It’s not often that federal and state securities regulators are on opposite sides of an issue regarding investor protection. But that’s the case with regards to the Securities and Exchange Commission proceedings which will decide whether to approve or strike down a FINRA plan to revamp its regulation of equity research reports and analysts.
FINRA, which is a private, national regulatory organization that oversees the securities industry and exists at the behest of the SEC, has oversight of stock research and to wants bring research of debt and bonds under its control for the first time. That effort is raising eyebrows among some regulators, who are concerned about age old conflicts of interest that exist between investment banks and research analysts who work for those banks.
Wall Street wants their cake and they want to eat it too. Wall Street’s investment banks want the fat, lucrative fees for “underwriting” public company’s stock offerings, most importantly initial public offerings, or IPOs and they want their analysts to write reports praising the very companies that are paying the bank’s fees.
Among the most significant changes in FINRA’s new plan are to shrink the so-called “quiet period” after an initial public offering, during which time analysts at investment bank underwriters cannot publish research reports or make public appearances commenting on the stock.
Under FINRA’s proposal, this period would shrink to a minimum of 10 days from the current 40-days. In addition, the current 10-day quiet period on managers of secondary offerings would shrink to a minimum of three days after the offering is complete. The rule also would drop the current 15-day quiet periods that occur before and after a lock-up agreement has expired.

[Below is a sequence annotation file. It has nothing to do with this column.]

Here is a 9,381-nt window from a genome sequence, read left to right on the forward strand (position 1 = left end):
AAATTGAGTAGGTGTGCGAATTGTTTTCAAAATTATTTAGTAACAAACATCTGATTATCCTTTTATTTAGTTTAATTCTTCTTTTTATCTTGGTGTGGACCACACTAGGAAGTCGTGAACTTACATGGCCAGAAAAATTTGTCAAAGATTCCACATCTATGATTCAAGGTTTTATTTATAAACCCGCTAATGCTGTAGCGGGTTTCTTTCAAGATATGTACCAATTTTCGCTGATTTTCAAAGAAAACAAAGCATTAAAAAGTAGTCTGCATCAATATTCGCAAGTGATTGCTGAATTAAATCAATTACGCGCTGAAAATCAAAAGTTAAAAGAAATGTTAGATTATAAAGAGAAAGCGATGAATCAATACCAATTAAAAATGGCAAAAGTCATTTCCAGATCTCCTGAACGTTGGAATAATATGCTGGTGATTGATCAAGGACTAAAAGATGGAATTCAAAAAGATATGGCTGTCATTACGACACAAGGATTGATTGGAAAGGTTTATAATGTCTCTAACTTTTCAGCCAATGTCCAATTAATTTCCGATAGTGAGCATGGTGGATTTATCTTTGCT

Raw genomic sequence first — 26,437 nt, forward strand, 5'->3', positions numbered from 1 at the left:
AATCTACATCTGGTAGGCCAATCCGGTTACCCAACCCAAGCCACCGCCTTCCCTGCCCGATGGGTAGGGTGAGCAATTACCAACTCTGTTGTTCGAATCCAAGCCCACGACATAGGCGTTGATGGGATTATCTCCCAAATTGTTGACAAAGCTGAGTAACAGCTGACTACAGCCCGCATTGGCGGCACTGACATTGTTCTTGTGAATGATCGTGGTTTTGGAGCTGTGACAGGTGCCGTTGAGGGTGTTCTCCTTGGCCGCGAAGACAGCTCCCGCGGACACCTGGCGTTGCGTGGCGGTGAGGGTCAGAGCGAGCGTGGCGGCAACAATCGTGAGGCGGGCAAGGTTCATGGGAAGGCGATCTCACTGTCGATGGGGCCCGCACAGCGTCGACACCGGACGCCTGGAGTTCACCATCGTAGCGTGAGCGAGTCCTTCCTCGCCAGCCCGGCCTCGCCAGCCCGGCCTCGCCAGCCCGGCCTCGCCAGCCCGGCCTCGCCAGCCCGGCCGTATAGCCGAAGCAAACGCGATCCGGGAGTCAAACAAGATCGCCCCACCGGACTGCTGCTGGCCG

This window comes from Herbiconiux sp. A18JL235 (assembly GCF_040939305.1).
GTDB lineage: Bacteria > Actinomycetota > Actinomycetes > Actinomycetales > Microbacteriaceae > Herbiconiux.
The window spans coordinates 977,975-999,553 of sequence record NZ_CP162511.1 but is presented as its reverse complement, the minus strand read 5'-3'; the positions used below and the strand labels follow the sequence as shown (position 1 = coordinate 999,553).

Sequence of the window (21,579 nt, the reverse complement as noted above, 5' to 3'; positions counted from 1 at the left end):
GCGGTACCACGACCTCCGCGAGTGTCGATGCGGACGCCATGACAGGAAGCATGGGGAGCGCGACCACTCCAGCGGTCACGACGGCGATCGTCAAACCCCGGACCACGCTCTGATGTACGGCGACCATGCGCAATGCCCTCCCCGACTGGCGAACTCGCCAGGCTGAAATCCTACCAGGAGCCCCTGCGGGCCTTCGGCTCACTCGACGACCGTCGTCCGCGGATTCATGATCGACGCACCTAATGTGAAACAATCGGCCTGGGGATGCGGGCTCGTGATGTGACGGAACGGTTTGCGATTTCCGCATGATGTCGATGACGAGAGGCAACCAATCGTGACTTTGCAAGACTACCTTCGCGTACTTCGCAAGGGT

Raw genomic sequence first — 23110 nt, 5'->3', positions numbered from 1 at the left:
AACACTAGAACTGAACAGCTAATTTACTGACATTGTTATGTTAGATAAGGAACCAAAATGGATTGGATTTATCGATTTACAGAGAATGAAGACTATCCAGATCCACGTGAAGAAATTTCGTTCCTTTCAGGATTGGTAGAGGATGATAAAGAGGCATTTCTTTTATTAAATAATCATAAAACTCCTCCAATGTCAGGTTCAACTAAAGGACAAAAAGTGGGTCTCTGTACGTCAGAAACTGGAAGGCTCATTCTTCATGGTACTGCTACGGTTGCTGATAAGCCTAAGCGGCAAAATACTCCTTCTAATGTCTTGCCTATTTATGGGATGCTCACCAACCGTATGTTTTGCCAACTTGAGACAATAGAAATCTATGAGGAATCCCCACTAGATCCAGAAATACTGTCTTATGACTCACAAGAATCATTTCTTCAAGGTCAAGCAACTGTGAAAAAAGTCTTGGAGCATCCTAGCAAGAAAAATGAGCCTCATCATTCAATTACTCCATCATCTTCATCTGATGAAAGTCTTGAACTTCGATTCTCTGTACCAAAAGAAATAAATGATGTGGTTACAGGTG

In other words, the new rules would allow analysts at investment banks to start issuing reports and chattering publicly about companies that just paid huge underwriting fees much sooner than current rules permit. Investment fraud lawyers well know the damage that overzealous banks and analysts can do to the savings of Mom and Pop investors, particularly when brokers hype and sell those stocks.
State Securities regulators, the North American Securities Administrators Association or NASAA, opposed the shorter quiet periods in light of recent enforcement activity around research analyst conflicts of interest.
NASAA, is dead set against what FINRA, the national regulator, wants. Shortening the quiet periods would harm investors and provide them with less protection, according to NASAA.
The group points to FINRA actions last year fining Citigroup $15 million for numerous failures in the supervision of its research analysts and fining ten investment banks a combined $43.5 million worth of penalties over promises that they made to give positive research to win a piece of the potentially lucrative Toys “R” Us IPO.
These practices were supposed to have been prohibited in a 2003 stock analyst settlement with regulators, which exposed e-mails showing how investment banks used their research department ratings to generate IPO business.
In one stunning e-mail revealed in the Toys “R” Us case, a Citigroup analyst wrote: “I so want the bank to get this deal”. Another wrote: “I would crawl on broken glass dragging my exposed junk to get this deal.” He later added: “My whole life is about posturing for the Toys “R” Us IPO.
It seems like nothing much has changed this past decade when the investment banks were supposed to alter dramatically the practices and conduct of their research analysts.
FINRA has also announced that they plan to adopt much of the existing framework for equity research reports and analysts to proposed debt research rules. Doing so, would provide investors less protection in the sale of debt securities, such as the junk bonds and municipal bonds of issuers who are shaky, like Puerto Rico.
Investors are watching to see if the states – NASAA – will prevail in protecting them or whether the national regulator – FINRA – will water down existing rules that are supposed to protect investors. Wall Street banks will benefit from the rule changes, not investors.